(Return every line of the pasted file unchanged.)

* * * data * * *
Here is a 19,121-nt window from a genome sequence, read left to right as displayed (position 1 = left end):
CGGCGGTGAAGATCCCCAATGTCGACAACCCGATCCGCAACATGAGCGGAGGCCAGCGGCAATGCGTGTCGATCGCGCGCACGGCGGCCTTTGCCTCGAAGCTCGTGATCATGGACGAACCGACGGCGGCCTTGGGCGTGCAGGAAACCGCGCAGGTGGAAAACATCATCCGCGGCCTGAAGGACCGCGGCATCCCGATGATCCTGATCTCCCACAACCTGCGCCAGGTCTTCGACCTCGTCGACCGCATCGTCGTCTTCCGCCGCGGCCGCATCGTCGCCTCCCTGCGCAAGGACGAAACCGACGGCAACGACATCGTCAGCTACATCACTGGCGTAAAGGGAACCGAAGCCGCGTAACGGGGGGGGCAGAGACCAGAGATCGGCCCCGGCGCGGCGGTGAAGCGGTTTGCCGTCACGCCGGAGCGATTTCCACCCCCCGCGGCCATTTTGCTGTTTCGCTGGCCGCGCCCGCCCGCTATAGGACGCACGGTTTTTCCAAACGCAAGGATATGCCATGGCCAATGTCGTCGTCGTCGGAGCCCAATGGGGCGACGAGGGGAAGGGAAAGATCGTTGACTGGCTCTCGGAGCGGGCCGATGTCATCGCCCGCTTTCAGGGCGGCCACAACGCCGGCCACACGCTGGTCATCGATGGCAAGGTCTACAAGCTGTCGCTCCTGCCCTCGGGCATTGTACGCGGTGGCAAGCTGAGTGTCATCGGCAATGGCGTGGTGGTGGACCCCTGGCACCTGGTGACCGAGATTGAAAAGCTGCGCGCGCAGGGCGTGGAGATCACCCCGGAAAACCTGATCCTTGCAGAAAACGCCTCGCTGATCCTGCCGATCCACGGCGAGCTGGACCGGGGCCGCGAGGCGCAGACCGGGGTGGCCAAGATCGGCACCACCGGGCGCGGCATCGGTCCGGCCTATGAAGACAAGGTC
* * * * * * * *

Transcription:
Here is a 19,121-nt window from a genome sequence, read left to right as displayed (position 1 = left end):
CGGCGGTGAAGATCCCCAATGTCGACAACCCGATCCGCAACATGAGCGGAGGCCAGCGGCAATGCGTGTCGATCGCGCGCACGGCGGCCTTTGCCTCGAAGCTCGTGATCATGGACGAACCGACGGCGGCCTTGGGCGTGCAGGAAACCGCGCAGGTGGAAAACATCATCCGCGGCCTGAAGGACCGCGGCATCCCGATGATCCTGATCTCCCACAACCTGCGCCAGGTCTTCGACCTCGTCGACCGCATCGTCGTCTTCCGCCGCGGCCGCATCGTCGCCTCCCTGCGCAAGGACGAAACCGACGGCAACGACATCGTCAGCTACATCACTGGCGTAAAGGGAACCGAAGCCGCGTAACGGGGGGGGCAGAGACCAGAGATCGGCCCCGGCGCGGCGGTGAAGCGGTTTGCCGTCACGCCGGAGCGATTTCCACCCCCCGCGGCCATTTTGCTGTTTCGCTGGCCGCGCCCGCCCGCTATAGGACGCACGGTTTTTCCAAACGCAAGGATATGCCATGGCCAATGTCGTCGTCGTCGGAGCCCAATGGGGCGACGAGGGGAAGGGAAAGATCGTTGACTGGCTCTCGGAGCGGGCCGATGTCATCGCCCGCTTTCAGGGCGGCCACAACGCCGGCCACACGCTGGTCATCGATGGCAAGGTCTACAAGCTGTCGCTCCTGCCCTCGGGCATTGTACGCGGTGGCAAGCTGAGTGTCATCGGCAATGGCGTGGTGGTGGACCCCTGGCACCTGGTGACCGAGATTGAAAAGCTGCGCGCGCAGGGCGTGGAGATCACCCCGGAAAACCTGATCCTTGCAGAAAACGCCTCGCTGATCCTGCCGATCCACGGCGAGCTGGACCGGGGCCGCGAGGCGCAGACCGGGGTGGCCAAGATCGGCACCACCGGGCGCGGCATCGGTCCGGCCTATGAAGACAAGGTC